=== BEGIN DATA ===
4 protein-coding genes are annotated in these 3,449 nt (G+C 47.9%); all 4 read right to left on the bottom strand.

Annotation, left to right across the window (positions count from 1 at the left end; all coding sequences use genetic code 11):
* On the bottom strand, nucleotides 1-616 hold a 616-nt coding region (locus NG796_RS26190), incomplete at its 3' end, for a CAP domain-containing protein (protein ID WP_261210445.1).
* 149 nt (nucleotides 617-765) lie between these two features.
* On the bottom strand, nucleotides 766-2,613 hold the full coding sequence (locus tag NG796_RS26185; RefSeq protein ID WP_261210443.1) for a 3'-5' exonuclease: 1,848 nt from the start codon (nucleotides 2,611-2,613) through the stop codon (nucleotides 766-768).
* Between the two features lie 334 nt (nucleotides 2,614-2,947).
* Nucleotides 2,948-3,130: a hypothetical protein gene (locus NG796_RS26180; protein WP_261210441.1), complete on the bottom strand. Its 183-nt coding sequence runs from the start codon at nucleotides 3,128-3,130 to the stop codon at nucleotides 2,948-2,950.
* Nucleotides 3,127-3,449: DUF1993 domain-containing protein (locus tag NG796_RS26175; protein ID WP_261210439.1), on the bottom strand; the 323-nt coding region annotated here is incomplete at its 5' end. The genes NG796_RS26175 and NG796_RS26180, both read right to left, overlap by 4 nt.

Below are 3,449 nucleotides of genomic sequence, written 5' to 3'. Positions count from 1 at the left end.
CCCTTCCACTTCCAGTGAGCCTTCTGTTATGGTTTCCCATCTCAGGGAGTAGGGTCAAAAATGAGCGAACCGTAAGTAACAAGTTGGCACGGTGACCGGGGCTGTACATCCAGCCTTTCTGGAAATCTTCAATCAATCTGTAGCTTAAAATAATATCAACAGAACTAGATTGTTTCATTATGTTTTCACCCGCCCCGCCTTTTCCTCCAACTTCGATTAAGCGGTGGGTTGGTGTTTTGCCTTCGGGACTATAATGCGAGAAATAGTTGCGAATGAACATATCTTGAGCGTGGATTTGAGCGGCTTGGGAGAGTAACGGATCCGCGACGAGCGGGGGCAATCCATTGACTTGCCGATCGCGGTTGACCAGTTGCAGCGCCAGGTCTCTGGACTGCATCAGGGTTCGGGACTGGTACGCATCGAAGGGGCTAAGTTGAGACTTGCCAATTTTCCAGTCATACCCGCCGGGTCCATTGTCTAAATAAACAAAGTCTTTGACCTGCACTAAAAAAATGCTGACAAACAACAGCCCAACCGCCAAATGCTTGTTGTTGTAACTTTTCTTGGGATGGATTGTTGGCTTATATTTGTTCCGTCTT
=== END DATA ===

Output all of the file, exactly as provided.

4 protein-coding genes are annotated in these 3,449 nt (G+C 47.9%); all 4 read right to left on the bottom strand.

Annotation, left to right across the window (positions count from 1 at the left end; all coding sequences use genetic code 11):
* On the bottom strand, nucleotides 1-616 hold a 616-nt coding region (locus NG796_RS26190), incomplete at its 3' end, for a CAP domain-containing protein (protein ID WP_261210445.1).
* 149 nt (nucleotides 617-765) lie between these two features.
* On the bottom strand, nucleotides 766-2,613 hold the full coding sequence (locus tag NG796_RS26185; RefSeq protein ID WP_261210443.1) for a 3'-5' exonuclease: 1,848 nt from the start codon (nucleotides 2,611-2,613) through the stop codon (nucleotides 766-768).
* Between the two features lie 334 nt (nucleotides 2,614-2,947).
* Nucleotides 2,948-3,130: a hypothetical protein gene (locus NG796_RS26180; protein WP_261210441.1), complete on the bottom strand. Its 183-nt coding sequence runs from the start codon at nucleotides 3,128-3,130 to the stop codon at nucleotides 2,948-2,950.
* Nucleotides 3,127-3,449: DUF1993 domain-containing protein (locus tag NG796_RS26175; protein ID WP_261210439.1), on the bottom strand; the 323-nt coding region annotated here is incomplete at its 5' end. The genes NG796_RS26175 and NG796_RS26180, both read right to left, overlap by 4 nt.

Below are 3,449 nucleotides of genomic sequence, written 5' to 3'. Positions count from 1 at the left end.
CCCTTCCACTTCCAGTGAGCCTTCTGTTATGGTTTCCCATCTCAGGGAGTAGGGTCAAAAATGAGCGAACCGTAAGTAACAAGTTGGCACGGTGACCGGGGCTGTACATCCAGCCTTTCTGGAAATCTTCAATCAATCTGTAGCTTAAAATAATATCAACAGAACTAGATTGTTTCATTATGTTTTCACCCGCCCCGCCTTTTCCTCCAACTTCGATTAAGCGGTGGGTTGGTGTTTTGCCTTCGGGACTATAATGCGAGAAATAGTTGCGAATGAACATATCTTGAGCGTGGATTTGAGCGGCTTGGGAGAGTAACGGATCCGCGACGAGCGGGGGCAATCCATTGACTTGCCGATCGCGGTTGACCAGTTGCAGCGCCAGGTCTCTGGACTGCATCAGGGTTCGGGACTGGTACGCATCGAAGGGGCTAAGTTGAGACTTGCCAATTTTCCAGTCATACCCGCCGGGTCCATTGTCTAAATAAACAAAGTCTTTGACCTGCACTAAAAAAATGCTGACAAACAACAGCCCAACCGCCAAATGCTTGTTGTTGTAACTTTTCTTGGGATGGATTGTTGGCTTATATTTGTTCCGTCTT